A statue of Bam-Bam at the Flintstones park in Arizona
Matthew Dillon, Flickr // CC BY 2.0

A statue of Wilma Flintstone at Bedrock City in Arizona
Matthew Dillon, Flickr // CC BY 2.0

When it first opened, Bedrock City employed actors to stay in character, but the remote location proved challenging to retain both employees and visitors. Over the past four decades, it's had a steady stream of tourists, but not enough to turn a huge profit. Atlas Obscura reports the attractions are in various stages of disrepair.

Linda Speckels put the property up for sale in 2015 with an asking price of $2 million, but it has yet to sell. One possible hold-up: The new owner would have to negotiate a fresh licensing deal with Hanna-Barbera and Warner Bros. for the right to continue using the show’s trademarks. (A separate Flintstones park in South Dakota, owned by another member of the Speckels family, was sold and closed in 2015.) With its proximity to the Canyon, the 30 total acres could be converted into almost anything, from a mall to a golf course. For Flintstones enthusiasts, the hope is that the park’s unique attractions won’t be reduced to rubble.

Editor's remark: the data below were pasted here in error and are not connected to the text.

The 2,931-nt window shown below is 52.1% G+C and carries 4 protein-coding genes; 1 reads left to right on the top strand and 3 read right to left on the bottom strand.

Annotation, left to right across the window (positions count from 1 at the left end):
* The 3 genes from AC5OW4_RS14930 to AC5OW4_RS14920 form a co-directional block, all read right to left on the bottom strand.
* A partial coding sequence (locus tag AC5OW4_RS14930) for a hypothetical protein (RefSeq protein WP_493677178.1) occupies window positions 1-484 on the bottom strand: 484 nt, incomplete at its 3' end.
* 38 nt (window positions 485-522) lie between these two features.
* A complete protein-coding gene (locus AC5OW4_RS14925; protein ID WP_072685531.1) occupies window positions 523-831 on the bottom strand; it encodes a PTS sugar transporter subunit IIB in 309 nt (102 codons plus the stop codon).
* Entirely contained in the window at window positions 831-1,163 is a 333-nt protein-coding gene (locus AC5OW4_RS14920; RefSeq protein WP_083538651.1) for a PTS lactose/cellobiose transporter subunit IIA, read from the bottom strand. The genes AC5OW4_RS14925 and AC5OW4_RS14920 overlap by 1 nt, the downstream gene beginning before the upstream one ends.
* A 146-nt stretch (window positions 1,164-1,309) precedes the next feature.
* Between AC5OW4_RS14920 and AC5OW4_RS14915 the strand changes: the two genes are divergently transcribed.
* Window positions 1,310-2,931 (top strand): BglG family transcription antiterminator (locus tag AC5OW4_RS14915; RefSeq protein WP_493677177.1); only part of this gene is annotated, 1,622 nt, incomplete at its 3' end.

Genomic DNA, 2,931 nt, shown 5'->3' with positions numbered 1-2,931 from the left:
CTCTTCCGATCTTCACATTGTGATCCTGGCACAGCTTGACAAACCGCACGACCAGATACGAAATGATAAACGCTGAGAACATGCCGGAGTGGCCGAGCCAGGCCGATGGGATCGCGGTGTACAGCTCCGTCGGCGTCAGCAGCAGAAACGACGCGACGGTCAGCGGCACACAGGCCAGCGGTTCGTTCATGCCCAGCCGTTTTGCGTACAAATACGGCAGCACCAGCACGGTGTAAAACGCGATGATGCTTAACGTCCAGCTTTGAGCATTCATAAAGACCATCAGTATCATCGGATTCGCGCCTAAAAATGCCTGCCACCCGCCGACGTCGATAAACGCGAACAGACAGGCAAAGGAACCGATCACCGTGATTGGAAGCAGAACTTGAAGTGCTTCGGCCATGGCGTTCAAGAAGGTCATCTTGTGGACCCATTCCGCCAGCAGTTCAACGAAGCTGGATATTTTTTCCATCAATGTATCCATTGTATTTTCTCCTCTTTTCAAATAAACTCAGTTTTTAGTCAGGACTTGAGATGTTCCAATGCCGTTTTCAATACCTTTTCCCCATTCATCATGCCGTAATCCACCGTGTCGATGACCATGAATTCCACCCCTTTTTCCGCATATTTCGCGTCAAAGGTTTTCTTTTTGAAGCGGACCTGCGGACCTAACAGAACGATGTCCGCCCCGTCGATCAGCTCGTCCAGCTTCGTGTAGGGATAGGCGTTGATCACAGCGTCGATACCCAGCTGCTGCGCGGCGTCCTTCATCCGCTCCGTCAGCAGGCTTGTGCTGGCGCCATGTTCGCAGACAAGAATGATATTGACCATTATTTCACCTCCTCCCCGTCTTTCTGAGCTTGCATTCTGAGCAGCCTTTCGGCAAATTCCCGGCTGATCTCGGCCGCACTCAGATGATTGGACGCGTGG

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Watch Terry Gilliam's 1968 Animated Christmas Card
Carlo Allegri/Getty Images
Carlo Allegri/Getty Images

In 1968, future Monty Python member Terry Gilliam was kicking around London, working as an animator. He was asked to put together an animated segment for a Christmas show, so he hopped over to the Tate and photocopied a bunch of Victorian Christmas cards for inspiration. The resulting film, The Christmas Card, is brilliant, bizarre, and delightful. Enjoy some pre-Python madness from the master:

If you liked that, check out Terry Gilliam explaining his animation technique in 1974.